BEIJING/SHANGHAI (Reuters) - The Chinese city at the centre of the coronavirus epidemic has closed the first of 16 specially built hospitals, hurriedly put up to treat people with the virus, after it discharged its last recovered patients, state broadcaster CCTV said on Monday.
News of the closure coincided with a sharp fall in new cases in Hubei province and its capital of Wuhan but China remained on alert for people returning home with the virus from other countries where it has spread.
“The rapid rising trend of virus cases in Wuhan has been controlled,” Mi Feng, a spokesman for China’s National Health Commission told a briefing.
“Outbreaks in Hubei outside of Wuhan are curbed and provinces outside of Hubei are showing a positive trend.”
The virus emerged in Wuhan late last year and has since infected more than 86,500 people, the majority in China, with most in Hubei.
Outside China, it has in recent days spread rapidly, now to 53 countries, with more than 6,500 cases and more than 100 deaths. In all, the illness has killed nearly 3,000 people.
Hubei on Sunday reported 196 new infections, the first time since January it has reported fewer than 200 in a day, the National Health Commission said on Monday.
After what some critics said was an initially hesitant response to the new virus, China imposed sweeping restrictions to try to stop it, including widespread suspensions of transport and extending a Lunar New Year holiday across the country.
Mi said authorities would transition from “overall containment to targeted containment” measures, with a focus on containment within communities, and medical treatment.
Wuhan’s Communist Party chief Chen Yixin hailed the government’s virus prevention efforts and said he expected the number of new cases to soon drop below 100 a day, the Communist Party’s Central Political and Legal Affairs Commission said.
“The outbreak situation is under strong control,” Chen said of the situation in the city.
Mainland China had a total of 202 new confirmed cases on Sunday, the lowest since Jan. 22. All but six were in Hubei.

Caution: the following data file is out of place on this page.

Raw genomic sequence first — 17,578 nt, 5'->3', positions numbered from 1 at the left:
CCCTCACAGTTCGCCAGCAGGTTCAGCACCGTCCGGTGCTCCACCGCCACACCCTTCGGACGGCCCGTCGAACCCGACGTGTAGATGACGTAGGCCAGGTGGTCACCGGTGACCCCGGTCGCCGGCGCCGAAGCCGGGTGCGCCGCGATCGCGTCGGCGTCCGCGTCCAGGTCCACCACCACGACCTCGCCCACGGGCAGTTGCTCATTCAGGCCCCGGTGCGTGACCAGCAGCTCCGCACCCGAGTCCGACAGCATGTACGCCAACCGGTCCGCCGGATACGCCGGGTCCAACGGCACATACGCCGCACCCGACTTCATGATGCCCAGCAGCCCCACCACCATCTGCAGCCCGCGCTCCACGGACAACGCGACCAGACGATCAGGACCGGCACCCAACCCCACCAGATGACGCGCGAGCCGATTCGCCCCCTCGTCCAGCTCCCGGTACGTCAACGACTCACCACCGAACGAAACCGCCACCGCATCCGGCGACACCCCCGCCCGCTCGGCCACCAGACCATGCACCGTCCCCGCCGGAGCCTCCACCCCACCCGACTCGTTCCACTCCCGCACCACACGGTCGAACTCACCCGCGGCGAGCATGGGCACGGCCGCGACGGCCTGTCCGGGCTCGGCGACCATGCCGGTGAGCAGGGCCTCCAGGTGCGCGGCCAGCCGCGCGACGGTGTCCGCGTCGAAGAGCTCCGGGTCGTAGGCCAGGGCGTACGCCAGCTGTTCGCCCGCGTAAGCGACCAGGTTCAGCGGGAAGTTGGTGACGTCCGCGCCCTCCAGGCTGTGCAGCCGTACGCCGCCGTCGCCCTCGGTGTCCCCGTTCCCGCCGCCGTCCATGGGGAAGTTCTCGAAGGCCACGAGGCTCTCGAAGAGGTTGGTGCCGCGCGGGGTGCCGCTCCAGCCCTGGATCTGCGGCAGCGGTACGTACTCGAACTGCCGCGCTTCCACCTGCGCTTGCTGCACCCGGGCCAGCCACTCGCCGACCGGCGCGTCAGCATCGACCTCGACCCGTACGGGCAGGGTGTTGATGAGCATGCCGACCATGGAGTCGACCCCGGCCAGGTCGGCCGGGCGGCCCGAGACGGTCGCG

The death toll from the outbreak in mainland China reached 2,912 as of the end of Sunday, up by 42 from the previous day.
Hubei accounted for all of the 42 new deaths, with 32 of them in Wuhan.
With numbers of new infections falling, Wuhan closed its first specially built hospital after it discharged the last batch of 34 recovered patients, CCTV reported.
Wuhan opened 16 temporary hospitals, adding 13,000 beds and treating 12,000 people in response to the outbreak.
Eighteen provinces across China have lowered their coronavirus emergency response level in the past week, the latest being Zhejiang province.
There are also growing signs of the world’s second-biggest economy getting back to business after a crippling February that saw factory activity contract sharply.
The economy and information technology bureau in the commercial hub of Shanghai said that 66% of its businesses had resumed operations, though only 53% of small enterprises were back to work, underscoring lingering difficulties for private businesses.
Chinese shares soared on hopes the government would roll out more measures to support the economy. The benchmark Shanghai Composite Index adding 3.2% on Monday, its best day since March 2019.
But as the country slowly returns to normal, President Xi Jinping has warned that China needed to take a long-term view of the outbreak and plug loopholes in emergency response mechanisms.
The case of an infected inmate released from a Wuhan prison, who then travelled to Beijing, had in particular prompted sharp criticism over loopholes.
On Monday, a government investigation team sent to Wuhan called the former inmate’s return to Beijing a “serious incident caused by dereliction of duty”, CCTV reported.
In an illustration of the dangers of what has evolved into a global epidemic, Beijing reported two new coronavirus cases in Chinese nationals who recently returned from Iran, where the outbreak has grown quickly.
The Global Times newspaper also reported on Monday an imported case, from someone returning from Italy, which has become Europe’s coronavirus hot spot.
Reporting by Ryan Woo, David Stanway, Se Young Lee, Emily Chow and Andrew Galbraith; Editing by Michael Perry, Roert Birsel